The political economy of environmental movements: US experience and global movements
AbstractIn 1972 a public choice model predicted that the incipient environmental movement in the United States would grow but encounter overwhelming industrial opposition. Twenty years later we find the model overstated this opposition. Environmental pressure groups were able to pass substantial legislation, resist counter forces, and reduce most targeted pollutants. A revised public choice model predicts that the success of the present global environmental movement depends on (1) information flows between scientists and the public on the potential costs of deterioration, and (2) means for reducing the costs of regulation such as relying more on market incentives.
Download InfoIf you experience problems downloading a file, check if you have the proper application to view it first. In case of further problems read the IDEAS help page. Note that these files are not on the IDEAS site. Please be patient as the files may be large.
As the access to this document is restricted, you may want to look for a different version under "Related research" (further below) or search for a different version of it.
Bibliographic InfoArticle provided by White Horse Press in its journal Environmental Values.
Volume (Year): 1 (1992)
Issue (Month): 4 (November)
Contact details of provider:
Web page: http://www.erica.demon.co.uk
environment; politics; environmental movements; public choice models;
Find related papers by JEL classification:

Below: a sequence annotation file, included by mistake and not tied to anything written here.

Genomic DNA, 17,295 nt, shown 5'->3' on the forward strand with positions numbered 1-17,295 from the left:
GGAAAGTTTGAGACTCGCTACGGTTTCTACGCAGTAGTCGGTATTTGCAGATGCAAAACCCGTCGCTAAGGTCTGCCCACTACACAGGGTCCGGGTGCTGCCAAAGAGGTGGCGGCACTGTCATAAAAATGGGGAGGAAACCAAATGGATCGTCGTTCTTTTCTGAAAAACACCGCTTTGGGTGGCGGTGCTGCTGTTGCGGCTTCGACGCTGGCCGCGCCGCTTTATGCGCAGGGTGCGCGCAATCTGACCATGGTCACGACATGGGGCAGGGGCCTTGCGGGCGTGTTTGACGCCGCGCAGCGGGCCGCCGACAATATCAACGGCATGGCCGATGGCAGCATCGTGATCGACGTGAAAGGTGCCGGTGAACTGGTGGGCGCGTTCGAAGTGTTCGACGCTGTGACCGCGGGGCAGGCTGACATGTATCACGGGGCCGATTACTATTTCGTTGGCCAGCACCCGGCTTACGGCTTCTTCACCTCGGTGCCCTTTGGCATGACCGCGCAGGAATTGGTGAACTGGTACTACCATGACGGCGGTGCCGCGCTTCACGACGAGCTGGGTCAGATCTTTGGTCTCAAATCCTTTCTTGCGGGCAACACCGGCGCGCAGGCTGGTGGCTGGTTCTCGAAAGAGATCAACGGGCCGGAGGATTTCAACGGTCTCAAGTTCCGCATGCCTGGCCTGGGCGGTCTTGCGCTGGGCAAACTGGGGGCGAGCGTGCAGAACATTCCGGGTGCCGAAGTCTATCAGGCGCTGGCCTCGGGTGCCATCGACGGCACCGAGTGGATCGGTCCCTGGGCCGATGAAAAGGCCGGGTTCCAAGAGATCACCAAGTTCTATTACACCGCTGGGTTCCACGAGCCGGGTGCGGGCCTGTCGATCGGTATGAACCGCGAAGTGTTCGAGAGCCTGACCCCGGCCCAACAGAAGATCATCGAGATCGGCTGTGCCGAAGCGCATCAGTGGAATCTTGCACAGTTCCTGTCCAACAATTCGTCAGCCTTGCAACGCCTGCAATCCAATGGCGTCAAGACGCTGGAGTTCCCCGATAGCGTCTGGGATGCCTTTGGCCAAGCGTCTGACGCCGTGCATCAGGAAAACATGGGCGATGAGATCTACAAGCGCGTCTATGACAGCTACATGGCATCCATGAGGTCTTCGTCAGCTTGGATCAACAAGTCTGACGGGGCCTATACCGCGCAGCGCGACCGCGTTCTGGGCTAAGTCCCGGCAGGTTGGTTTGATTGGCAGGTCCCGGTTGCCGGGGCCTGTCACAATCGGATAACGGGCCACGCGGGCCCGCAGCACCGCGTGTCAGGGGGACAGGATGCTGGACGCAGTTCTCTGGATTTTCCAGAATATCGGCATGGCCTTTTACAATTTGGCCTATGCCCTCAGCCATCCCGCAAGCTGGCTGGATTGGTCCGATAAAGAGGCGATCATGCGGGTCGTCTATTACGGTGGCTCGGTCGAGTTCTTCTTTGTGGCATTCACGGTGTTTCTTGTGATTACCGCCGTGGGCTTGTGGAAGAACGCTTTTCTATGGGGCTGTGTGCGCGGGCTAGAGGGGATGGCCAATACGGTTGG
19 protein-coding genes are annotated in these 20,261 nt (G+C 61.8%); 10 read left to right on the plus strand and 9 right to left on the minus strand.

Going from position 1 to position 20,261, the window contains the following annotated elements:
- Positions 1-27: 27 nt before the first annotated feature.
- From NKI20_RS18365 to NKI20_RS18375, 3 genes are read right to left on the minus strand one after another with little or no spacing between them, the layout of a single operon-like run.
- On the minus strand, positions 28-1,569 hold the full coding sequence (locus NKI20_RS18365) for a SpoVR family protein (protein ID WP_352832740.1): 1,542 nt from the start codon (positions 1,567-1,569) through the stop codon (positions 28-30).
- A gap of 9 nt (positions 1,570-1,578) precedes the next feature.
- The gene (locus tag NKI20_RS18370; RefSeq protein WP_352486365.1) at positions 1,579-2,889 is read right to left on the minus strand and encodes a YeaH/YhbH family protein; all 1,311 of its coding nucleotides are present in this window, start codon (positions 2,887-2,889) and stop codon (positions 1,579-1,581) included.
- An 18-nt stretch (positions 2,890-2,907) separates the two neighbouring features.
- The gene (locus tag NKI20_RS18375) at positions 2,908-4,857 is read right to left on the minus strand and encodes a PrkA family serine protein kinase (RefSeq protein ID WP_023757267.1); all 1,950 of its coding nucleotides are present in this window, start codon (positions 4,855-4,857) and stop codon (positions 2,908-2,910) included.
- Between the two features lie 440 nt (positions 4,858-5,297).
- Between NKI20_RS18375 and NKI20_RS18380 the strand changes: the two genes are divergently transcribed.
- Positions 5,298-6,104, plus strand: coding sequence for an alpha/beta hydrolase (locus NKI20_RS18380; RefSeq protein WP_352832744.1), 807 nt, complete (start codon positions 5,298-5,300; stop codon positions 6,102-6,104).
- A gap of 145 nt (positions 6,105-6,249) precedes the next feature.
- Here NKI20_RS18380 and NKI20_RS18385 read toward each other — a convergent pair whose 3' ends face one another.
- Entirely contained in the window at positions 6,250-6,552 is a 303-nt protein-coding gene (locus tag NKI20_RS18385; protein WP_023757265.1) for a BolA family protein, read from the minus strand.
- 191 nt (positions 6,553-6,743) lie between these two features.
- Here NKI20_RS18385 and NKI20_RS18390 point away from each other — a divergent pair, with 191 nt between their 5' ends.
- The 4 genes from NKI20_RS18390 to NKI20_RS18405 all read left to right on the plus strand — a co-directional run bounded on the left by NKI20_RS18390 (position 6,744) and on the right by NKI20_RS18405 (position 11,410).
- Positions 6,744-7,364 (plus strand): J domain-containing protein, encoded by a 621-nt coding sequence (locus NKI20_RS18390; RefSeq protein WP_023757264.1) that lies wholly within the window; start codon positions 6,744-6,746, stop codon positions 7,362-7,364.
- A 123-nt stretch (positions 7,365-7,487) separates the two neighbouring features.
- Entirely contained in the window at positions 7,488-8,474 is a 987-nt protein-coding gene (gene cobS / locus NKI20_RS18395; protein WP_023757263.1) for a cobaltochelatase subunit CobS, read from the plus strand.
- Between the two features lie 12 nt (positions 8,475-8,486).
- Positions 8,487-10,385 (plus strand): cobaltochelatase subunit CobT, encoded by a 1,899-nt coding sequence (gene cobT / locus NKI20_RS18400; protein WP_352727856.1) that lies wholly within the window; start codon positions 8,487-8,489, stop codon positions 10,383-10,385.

- P48 - Economic Systems - - Other Economic Systems - - - Political Economy; Legal Institutions; Property Rights; Natural Resources; Energy; Environment; Regional Studies
- Q2 - Agricultural and Natural Resource Economics; Environmental and Ecological Economics - - Renewable Resources and Conservation
You can help add them by filling out this form.
reading list or among the top items on IDEAS.Access and download statisticsgeneral information about how to correct material in RePEc.
For technical questions regarding this item, or to correct its authors, title, abstract, bibliographic or download information, contact: (Andrew Johnson).
If you have authored this item and are not yet registered with RePEc, we encourage you to do it here. This allows to link your profile to this item. It also allows you to accept potential citations to this item that we are uncertain about.
If references are entirely missing, you can add them using this form.
If the full references list an item that is present in RePEc, but the system did not link to it, you can help with this form.
If you know of missing items citing this one, you can help us creating those links by adding the relevant references in the same way as above, for each refering item. If you are a registered author of this item, you may also want to check the "citations" tab in your profile, as there may be some citations waiting for confirmation.
Please note that corrections may take a couple of weeks to filter through the various RePEc services.